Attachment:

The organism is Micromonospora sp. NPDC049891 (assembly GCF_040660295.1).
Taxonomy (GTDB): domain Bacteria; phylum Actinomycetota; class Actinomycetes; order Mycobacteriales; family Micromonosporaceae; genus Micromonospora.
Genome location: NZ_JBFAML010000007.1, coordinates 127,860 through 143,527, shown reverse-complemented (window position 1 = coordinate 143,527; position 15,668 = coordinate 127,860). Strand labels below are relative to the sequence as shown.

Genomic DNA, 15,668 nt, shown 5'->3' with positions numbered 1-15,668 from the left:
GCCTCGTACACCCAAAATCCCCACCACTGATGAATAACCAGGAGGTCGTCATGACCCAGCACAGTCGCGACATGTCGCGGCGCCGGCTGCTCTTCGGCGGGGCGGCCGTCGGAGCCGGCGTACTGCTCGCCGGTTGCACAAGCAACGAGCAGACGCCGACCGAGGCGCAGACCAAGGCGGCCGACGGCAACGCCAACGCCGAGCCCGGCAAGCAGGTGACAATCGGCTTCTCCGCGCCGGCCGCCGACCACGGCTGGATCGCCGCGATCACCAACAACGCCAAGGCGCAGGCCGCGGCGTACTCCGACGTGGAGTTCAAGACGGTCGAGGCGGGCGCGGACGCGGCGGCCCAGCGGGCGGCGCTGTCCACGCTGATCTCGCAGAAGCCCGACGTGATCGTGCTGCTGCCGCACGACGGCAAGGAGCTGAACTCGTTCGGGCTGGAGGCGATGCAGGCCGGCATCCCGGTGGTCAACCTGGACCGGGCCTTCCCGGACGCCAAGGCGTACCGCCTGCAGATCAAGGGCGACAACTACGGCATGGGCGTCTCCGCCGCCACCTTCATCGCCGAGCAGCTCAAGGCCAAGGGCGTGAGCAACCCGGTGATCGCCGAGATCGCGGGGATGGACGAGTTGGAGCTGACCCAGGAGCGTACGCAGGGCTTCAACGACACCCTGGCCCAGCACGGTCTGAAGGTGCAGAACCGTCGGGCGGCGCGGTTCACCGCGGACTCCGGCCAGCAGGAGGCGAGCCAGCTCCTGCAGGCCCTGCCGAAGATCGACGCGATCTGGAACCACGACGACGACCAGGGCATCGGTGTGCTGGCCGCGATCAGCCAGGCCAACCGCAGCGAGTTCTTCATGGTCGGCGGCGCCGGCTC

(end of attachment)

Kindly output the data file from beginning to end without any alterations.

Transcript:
The organism is Micromonospora sp. NPDC049891 (assembly GCF_040660295.1).
Taxonomy (GTDB): domain Bacteria; phylum Actinomycetota; class Actinomycetes; order Mycobacteriales; family Micromonosporaceae; genus Micromonospora.
Genome location: NZ_JBFAML010000007.1, coordinates 127,860 through 143,527, shown reverse-complemented (window position 1 = coordinate 143,527; position 15,668 = coordinate 127,860). Strand labels below are relative to the sequence as shown.

Genomic DNA, 15,668 nt, shown 5'->3' with positions numbered 1-15,668 from the left:
GCCTCGTACACCCAAAATCCCCACCACTGATGAATAACCAGGAGGTCGTCATGACCCAGCACAGTCGCGACATGTCGCGGCGCCGGCTGCTCTTCGGCGGGGCGGCCGTCGGAGCCGGCGTACTGCTCGCCGGTTGCACAAGCAACGAGCAGACGCCGACCGAGGCGCAGACCAAGGCGGCCGACGGCAACGCCAACGCCGAGCCCGGCAAGCAGGTGACAATCGGCTTCTCCGCGCCGGCCGCCGACCACGGCTGGATCGCCGCGATCACCAACAACGCCAAGGCGCAGGCCGCGGCGTACTCCGACGTGGAGTTCAAGACGGTCGAGGCGGGCGCGGACGCGGCGGCCCAGCGGGCGGCGCTGTCCACGCTGATCTCGCAGAAGCCCGACGTGATCGTGCTGCTGCCGCACGACGGCAAGGAGCTGAACTCGTTCGGGCTGGAGGCGATGCAGGCCGGCATCCCGGTGGTCAACCTGGACCGGGCCTTCCCGGACGCCAAGGCGTACCGCCTGCAGATCAAGGGCGACAACTACGGCATGGGCGTCTCCGCCGCCACCTTCATCGCCGAGCAGCTCAAGGCCAAGGGCGTGAGCAACCCGGTGATCGCCGAGATCGCGGGGATGGACGAGTTGGAGCTGACCCAGGAGCGTACGCAGGGCTTCAACGACACCCTGGCCCAGCACGGTCTGAAGGTGCAGAACCGTCGGGCGGCGCGGTTCACCGCGGACTCCGGCCAGCAGGAGGCGAGCCAGCTCCTGCAGGCCCTGCCGAAGATCGACGCGATCTGGAACCACGACGACGACCAGGGCATCGGTGTGCTGGCCGCGATCAGCCAGGCCAACCGCAGCGAGTTCTTCATGGTCGGCGGCGCCGGCTC